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# Test: Alternating Current - 2

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## 30 Questions MCQ Test Physics Class 12 | Test: Alternating Current - 2

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Test: Alternating Current - 2 - Question 1

### In an ac circuit, peak value of voltage is 423 volts. Its effective voltage is

Detailed Solution for Test: Alternating Current - 2 - Question 1

Effective voltage is also known as root mean square value of voltage of alternating current in an AC circuit.
we know, Erms=Epeak/ √2
where Erms  denotes the rms voltage and Epeak peak voltage in an ac circuit.
here, peak voltage , Epeak =423 volts
so, effective voltage , Erms  =423/√2  ≈ 300 volts
hence, effective voltage is 300 volts
The correct answer is option C.

Test: Alternating Current - 2 - Question 2

### An ac circuit, the current is given by i = 4 sin (100pt + 30º) ampere. The current becomes maximum first time (after t = 0) at t equal to

Detailed Solution for Test: Alternating Current - 2 - Question 2

i=4sin(100πt+ π/6)
For I to be maximum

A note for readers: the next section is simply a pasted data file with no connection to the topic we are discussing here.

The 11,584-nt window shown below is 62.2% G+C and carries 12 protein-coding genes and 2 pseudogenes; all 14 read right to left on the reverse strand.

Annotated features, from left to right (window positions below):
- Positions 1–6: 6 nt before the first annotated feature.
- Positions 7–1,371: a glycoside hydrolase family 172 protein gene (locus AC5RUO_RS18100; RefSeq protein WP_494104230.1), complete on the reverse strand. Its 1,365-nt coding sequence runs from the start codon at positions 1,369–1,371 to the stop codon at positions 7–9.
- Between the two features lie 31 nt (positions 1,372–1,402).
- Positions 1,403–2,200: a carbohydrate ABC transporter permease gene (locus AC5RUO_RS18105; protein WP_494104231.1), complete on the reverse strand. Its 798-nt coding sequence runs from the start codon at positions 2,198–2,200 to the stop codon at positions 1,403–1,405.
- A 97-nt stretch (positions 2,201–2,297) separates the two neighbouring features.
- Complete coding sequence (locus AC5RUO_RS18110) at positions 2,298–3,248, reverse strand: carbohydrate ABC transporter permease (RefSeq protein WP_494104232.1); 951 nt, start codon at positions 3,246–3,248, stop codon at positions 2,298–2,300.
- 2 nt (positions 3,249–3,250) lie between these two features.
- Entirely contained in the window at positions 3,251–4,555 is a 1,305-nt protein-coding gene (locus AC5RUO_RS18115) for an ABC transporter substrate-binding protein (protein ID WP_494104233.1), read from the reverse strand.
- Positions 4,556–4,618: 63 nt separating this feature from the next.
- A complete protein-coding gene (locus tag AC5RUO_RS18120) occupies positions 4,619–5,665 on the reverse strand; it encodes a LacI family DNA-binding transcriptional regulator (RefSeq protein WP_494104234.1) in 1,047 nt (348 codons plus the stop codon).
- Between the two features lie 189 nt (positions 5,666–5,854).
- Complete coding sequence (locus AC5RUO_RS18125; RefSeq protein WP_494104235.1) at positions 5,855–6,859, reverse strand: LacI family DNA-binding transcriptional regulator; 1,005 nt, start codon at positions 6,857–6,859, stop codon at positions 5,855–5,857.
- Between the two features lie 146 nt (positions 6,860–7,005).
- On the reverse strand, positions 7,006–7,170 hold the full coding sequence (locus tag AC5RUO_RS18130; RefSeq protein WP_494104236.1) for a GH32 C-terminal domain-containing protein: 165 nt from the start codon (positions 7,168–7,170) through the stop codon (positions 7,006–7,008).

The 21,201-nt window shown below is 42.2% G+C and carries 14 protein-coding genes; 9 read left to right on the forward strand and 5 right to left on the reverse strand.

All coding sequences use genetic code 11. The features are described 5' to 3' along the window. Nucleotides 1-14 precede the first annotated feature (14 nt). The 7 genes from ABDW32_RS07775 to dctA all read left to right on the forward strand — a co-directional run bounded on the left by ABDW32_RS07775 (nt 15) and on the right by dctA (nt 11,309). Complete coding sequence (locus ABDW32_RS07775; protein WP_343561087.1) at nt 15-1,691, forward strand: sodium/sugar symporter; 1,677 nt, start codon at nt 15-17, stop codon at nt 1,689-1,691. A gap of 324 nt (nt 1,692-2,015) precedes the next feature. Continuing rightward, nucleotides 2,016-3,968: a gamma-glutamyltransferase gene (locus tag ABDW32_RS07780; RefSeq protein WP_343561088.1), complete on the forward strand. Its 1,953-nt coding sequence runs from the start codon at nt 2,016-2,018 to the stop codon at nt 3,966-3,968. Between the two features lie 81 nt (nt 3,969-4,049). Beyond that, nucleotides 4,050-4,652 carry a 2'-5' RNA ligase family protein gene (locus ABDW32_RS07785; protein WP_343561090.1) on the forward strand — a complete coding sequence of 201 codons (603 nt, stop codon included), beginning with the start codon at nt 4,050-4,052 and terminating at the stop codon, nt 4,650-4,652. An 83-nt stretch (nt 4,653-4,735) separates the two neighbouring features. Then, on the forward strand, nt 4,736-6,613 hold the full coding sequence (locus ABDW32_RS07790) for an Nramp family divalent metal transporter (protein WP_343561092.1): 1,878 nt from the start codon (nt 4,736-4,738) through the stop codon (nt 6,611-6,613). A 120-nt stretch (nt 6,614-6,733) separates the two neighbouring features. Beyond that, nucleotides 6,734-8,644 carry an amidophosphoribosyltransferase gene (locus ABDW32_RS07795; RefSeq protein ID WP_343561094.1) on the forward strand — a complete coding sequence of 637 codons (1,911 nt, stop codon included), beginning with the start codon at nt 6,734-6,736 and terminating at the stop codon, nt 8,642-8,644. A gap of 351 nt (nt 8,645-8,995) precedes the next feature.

di/dt=0
therefore,4x100π(cos(100πt+π/6)=0
therefore, ωs(100πt+ π/6)=0
for the first time cosθ=0 at π/2
⇒ 100πt+ π/6= π/2
⇒ 100πt= π/3
⇒ πt= π/300
T=1/300

Test: Alternating Current - 2 - Question 3

### The instantaneous value of current in an ac circuit is I = 2 sin (100pt + p/3) A. The current at the beginning (t = 0) will be

Detailed Solution for Test: Alternating Current - 2 - Question 3

Instantaneous current i=2sin(100πt+π/3)A
At (t=0),  i(0)=2sin(π/3)=2×√3/2​​=√3​A
The current at the beginning will be √3​ A

Test: Alternating Current - 2 - Question 4

If instantaneous value of current is I = 10 sin (314 t) A, then the average current for the half cycle will be

Detailed Solution for Test: Alternating Current - 2 - Question 4

I=10sin(314t) dt      [ω=314, T=2π/​ω=2π/​314, T=π/​157] Iavg=(2/T)x10 [-cos314/314]T/2
=-20/(Tx314)[cos{314x(π/2x157)}-cos0]
=20/3.14
=6.37A

Test: Alternating Current - 2 - Question 5